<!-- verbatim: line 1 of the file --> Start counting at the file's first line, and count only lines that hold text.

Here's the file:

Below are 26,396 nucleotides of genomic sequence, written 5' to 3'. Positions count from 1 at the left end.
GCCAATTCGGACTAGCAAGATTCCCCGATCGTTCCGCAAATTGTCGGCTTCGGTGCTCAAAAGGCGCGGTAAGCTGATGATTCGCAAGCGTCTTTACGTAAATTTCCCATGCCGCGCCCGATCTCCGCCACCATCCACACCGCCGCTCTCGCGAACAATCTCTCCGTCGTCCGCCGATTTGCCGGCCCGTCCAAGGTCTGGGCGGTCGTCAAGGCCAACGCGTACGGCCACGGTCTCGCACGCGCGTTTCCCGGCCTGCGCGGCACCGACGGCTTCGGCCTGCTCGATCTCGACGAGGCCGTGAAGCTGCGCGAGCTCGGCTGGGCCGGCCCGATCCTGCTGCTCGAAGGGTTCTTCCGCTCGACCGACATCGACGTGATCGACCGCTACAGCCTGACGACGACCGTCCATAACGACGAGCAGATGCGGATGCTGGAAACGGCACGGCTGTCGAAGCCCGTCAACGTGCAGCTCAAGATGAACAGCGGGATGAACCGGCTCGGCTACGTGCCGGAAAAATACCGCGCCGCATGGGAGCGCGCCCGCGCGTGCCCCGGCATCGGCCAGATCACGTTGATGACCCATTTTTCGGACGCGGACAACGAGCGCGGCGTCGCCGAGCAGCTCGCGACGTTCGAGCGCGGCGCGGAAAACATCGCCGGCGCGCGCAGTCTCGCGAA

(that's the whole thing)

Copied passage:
Below are 26,396 nucleotides of genomic sequence, written 5' to 3'. Positions count from 1 at the left end.